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Canadian Diarrhetic Shellfish Poisoning Symposium

The first diarrhetic shellfish poisoning outbreak in BC's history occurred in August 2011, when over 60 people became ill from eating cooked mussels.

Diarrhetic shellfish poisoning is caused when shellfish ingest toxin-producing algae. When the contaminated shellfish are consumed, rapid onset of diarrhea, nausea and vomiting symptoms (similar to norovirus) can occur. The toxin cannot be inactivated by heat and, therefore, DSP can be associated with raw and cooked shellfish.

The DSP Symposium was held on November 27, 2012 at the Pinnacle Hotel at the Pier in North Vancouver. This symposium hosted a diverse audience including shellfish growers, epidemiologists, laboratory scientists, medical practitioners, environmental health officers, researchers and government regulators.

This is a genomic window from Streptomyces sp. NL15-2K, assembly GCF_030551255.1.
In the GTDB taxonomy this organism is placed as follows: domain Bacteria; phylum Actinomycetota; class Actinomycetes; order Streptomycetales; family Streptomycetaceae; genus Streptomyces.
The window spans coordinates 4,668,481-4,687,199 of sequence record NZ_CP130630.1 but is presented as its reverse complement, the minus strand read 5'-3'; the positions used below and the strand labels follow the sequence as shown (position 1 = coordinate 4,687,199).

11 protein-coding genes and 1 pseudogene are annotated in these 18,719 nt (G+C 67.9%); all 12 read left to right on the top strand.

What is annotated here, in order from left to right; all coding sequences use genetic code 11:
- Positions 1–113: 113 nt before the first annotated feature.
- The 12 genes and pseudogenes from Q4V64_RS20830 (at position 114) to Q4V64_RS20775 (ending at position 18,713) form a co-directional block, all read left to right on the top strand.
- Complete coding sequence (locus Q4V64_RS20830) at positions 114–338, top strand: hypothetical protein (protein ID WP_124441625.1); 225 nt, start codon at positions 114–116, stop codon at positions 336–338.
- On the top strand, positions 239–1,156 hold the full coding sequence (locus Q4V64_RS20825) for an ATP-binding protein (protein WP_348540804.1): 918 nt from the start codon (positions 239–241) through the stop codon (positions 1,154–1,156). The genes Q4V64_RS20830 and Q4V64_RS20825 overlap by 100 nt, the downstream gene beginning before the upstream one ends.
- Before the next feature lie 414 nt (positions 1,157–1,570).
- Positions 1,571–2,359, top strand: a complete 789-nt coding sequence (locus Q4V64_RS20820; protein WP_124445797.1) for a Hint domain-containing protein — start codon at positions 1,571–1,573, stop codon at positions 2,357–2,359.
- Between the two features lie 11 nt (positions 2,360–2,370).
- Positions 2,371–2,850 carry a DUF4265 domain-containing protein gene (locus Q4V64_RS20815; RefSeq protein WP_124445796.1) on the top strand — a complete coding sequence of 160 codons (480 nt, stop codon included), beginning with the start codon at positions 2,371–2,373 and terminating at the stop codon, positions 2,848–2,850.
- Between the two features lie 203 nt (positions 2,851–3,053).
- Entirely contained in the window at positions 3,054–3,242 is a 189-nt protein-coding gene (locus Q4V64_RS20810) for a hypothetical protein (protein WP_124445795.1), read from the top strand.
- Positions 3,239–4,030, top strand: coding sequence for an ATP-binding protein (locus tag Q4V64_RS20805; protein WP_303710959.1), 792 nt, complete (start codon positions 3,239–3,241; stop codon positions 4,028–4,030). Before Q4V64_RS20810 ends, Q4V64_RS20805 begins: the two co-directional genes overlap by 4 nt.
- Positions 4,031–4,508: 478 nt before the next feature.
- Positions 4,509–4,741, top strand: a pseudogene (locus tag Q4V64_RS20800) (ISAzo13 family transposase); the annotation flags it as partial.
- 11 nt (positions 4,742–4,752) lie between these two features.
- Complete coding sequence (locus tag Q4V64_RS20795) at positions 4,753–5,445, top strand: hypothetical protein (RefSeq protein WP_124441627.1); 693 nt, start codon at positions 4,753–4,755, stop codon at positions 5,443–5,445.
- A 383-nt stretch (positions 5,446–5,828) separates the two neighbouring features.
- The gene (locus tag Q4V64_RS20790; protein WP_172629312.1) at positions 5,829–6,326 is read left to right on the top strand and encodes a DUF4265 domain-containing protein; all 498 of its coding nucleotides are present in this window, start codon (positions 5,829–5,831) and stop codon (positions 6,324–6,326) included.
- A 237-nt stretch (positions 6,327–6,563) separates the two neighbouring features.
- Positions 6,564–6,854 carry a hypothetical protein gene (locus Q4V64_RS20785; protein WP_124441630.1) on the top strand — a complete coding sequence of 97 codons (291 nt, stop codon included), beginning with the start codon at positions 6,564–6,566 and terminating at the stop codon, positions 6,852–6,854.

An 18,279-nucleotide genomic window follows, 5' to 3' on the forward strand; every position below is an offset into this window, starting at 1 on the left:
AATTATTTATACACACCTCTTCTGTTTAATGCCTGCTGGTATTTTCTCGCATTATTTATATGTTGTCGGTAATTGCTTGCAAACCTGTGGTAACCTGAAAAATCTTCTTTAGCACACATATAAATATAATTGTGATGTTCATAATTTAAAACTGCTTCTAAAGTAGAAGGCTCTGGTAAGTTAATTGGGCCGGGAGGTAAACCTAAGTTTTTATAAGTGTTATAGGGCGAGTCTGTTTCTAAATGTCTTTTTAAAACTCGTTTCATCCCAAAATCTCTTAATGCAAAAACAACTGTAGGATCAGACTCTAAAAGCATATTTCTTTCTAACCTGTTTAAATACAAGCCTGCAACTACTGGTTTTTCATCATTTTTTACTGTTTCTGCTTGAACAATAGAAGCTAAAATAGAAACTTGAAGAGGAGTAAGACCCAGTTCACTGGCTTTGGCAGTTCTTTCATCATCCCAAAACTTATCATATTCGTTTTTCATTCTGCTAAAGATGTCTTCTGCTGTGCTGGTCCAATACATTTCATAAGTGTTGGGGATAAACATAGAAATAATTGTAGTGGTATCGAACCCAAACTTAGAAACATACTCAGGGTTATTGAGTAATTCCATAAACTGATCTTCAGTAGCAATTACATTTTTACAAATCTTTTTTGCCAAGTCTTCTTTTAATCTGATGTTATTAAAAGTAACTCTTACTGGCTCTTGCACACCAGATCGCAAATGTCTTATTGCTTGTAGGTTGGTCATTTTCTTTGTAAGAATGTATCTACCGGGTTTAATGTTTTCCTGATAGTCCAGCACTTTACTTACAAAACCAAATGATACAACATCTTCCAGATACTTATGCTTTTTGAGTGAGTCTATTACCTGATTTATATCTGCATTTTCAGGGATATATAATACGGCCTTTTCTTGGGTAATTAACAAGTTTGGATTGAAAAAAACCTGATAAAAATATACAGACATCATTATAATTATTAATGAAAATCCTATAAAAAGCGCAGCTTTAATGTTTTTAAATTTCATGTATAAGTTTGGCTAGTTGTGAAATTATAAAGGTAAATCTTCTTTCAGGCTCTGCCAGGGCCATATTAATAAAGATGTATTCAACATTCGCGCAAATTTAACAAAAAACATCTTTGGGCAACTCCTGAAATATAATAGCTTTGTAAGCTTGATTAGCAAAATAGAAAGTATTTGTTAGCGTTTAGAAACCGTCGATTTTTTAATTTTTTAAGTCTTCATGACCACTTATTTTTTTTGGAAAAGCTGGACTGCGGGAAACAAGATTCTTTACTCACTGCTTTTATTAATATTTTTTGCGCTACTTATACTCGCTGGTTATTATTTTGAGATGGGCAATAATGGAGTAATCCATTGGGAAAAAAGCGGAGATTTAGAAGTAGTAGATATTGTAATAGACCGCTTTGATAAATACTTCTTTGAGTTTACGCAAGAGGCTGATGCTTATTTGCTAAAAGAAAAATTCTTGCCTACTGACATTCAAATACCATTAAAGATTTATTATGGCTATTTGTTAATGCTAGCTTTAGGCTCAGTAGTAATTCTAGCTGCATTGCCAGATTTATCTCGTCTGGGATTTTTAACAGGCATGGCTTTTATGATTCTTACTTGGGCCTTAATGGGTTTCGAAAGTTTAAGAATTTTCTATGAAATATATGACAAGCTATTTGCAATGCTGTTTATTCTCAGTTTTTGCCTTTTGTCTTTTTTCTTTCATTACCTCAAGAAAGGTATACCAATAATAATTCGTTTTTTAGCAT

The objectives of this symposium were to:
  • provide a forum to educate key stakeholders on this emerging issue
  • create a DSP network 
  • identify research and surveillance priorities in BC
  • build capacity in BC to respond to DSP and other shellfish toxin outbreak investigations
  • optimize risk communication messaging to stakeholders and the public during outbreaks and harmful algal bloom events
 

Marine Drugs special issue

Marine Drugs, an international peer-reviewed open access monthly journal, published a special issue about the symposium. For a list of editors, keywords and selected published papers, see "Special Issue "Selected Papers from Canadian Diarrhetic Shellfish Poisoning Symposium."

Phytoplankton monitoring network

A volunteer network for phytoplankton monitoring for shellfish growers has been established since the symposium (contact info).

SOURCE: Canadian Diarrhetic Shellfish Poisoning Symposium ( )
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